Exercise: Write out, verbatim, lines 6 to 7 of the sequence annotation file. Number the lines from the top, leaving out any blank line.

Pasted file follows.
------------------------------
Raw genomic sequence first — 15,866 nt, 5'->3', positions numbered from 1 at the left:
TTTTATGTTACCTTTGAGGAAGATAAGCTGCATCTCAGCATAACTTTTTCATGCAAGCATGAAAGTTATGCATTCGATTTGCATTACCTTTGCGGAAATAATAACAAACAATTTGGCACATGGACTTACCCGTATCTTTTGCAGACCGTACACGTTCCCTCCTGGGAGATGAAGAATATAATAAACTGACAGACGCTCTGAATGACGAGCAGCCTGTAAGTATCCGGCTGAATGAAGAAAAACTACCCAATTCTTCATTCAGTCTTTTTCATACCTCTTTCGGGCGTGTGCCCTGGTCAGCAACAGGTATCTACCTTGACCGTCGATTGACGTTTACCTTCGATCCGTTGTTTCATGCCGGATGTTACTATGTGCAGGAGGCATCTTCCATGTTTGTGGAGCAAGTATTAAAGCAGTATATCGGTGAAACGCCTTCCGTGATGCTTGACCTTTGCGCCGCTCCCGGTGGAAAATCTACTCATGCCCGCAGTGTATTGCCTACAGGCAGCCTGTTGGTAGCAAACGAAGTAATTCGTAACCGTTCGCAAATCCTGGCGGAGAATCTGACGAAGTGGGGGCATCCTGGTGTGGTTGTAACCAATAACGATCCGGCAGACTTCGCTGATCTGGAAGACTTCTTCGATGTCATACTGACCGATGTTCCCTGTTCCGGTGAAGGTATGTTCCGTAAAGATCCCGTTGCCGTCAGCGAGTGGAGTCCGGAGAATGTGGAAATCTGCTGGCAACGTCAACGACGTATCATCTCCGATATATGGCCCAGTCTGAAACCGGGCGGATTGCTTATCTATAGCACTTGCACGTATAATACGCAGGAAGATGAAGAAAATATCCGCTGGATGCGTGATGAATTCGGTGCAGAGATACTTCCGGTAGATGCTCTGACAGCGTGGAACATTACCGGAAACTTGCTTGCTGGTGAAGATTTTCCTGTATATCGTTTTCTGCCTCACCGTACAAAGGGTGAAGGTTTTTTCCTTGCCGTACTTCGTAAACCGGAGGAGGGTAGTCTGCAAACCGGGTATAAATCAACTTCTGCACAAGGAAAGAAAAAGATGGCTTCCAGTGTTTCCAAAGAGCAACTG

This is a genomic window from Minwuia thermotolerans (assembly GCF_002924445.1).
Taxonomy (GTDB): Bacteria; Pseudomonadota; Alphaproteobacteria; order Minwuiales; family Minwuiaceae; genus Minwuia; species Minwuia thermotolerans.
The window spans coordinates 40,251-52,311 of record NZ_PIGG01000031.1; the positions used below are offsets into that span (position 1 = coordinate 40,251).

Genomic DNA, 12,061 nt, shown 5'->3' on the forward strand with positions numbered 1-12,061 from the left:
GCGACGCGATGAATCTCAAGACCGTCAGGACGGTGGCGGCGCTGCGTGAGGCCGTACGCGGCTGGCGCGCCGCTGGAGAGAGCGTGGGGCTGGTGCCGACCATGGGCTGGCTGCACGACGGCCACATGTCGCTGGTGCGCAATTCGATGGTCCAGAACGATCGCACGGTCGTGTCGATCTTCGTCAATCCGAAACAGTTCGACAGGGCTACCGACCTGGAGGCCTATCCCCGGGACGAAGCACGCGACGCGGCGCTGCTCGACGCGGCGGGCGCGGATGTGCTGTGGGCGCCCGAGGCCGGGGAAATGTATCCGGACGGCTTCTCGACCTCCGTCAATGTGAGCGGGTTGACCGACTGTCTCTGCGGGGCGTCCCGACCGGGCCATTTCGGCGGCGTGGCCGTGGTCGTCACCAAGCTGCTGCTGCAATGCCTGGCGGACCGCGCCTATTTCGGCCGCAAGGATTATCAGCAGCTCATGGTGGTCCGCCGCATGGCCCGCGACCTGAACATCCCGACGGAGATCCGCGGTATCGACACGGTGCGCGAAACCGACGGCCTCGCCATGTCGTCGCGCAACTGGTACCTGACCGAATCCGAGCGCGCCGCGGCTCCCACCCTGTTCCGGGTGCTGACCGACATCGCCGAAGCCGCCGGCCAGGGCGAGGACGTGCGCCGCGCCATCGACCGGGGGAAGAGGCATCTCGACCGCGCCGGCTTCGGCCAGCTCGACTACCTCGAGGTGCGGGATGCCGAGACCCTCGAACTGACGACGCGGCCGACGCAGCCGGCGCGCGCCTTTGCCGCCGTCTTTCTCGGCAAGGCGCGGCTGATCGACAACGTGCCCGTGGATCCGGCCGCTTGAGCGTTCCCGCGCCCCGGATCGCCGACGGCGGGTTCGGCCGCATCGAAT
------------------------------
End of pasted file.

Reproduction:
Genomic DNA, 12,061 nt, shown 5'->3' on the forward strand with positions numbered 1-12,061 from the left:
GCGACGCGATGAATCTCAAGACCGTCAGGACGGTGGCGGCGCTGCGTGAGGCCGTACGCGGCTGGCGCGCCGCTGGAGAGAGCGTGGGGCTGGTGCCGACCATGGGCTGGCTGCACGACGGCCACATGTCGCTGGTGCGCAATTCGATGGTCCAGAACGATCGCACGGTCGTGTCGATCTTCGTCAATCCGAAACAGTTCGACAGGGCTACCGACCTGGAGGCCTATCCCCGGGACGAAGCACGCGACGCGGCGCTGCTCGACGCGGCGGGCGCGGATGTGCTGTGGGCGCCCGAGGCCGGGGAAATGTATCCGGACGGCTTCTCGACCTCCGTCAATGTGAGCGGGTTGACCGACTGTCTCTGCGGGGCGTCCCGACCGGGCCATTTCGGCGGCGTGGCCGTGGTCGTCACCAAGCTGCTGCTGCAATGCCTGGCGGACCGCGCCTATTTCGGCCGCAAGGATTATCAGCAGCTCATGGTGGTCCGCCGCATGGCCCGCGACCTGAACATCCCGACGGAGATCCGCGGTATCGACACGGTGCGCGAAACCGACGGCCTCGCCATGTCGTCGCGCAACTGGTACCTGACCGAATCCGAGCGCGCCGCGGCTCCCACCCTGTTCCGGGTGCTGACCGACATCGCCGAAGCCGCCGGCCAGGGCGAGGACGTGCGCCGCGCCATCGACCGGGGGAAGAGGCATCTCGACCGCGCCGGCTTCGGCCAGCTCGACTACCTCGAGGTGCGGGATGCCGAGACCCTCGAACTGACGACGCGGCCGACGCAGCCGGCGCGCGCCTTTGCCGCCGTCTTTCTCGGCAAGGCGCGGCTGATCGACAACGTGCCCGTGGATCCGGCCGCTTGAGCGTTCCCGCGCCCCGGATCGCCGACGGCGGGTTCGGCCGCATCGAAT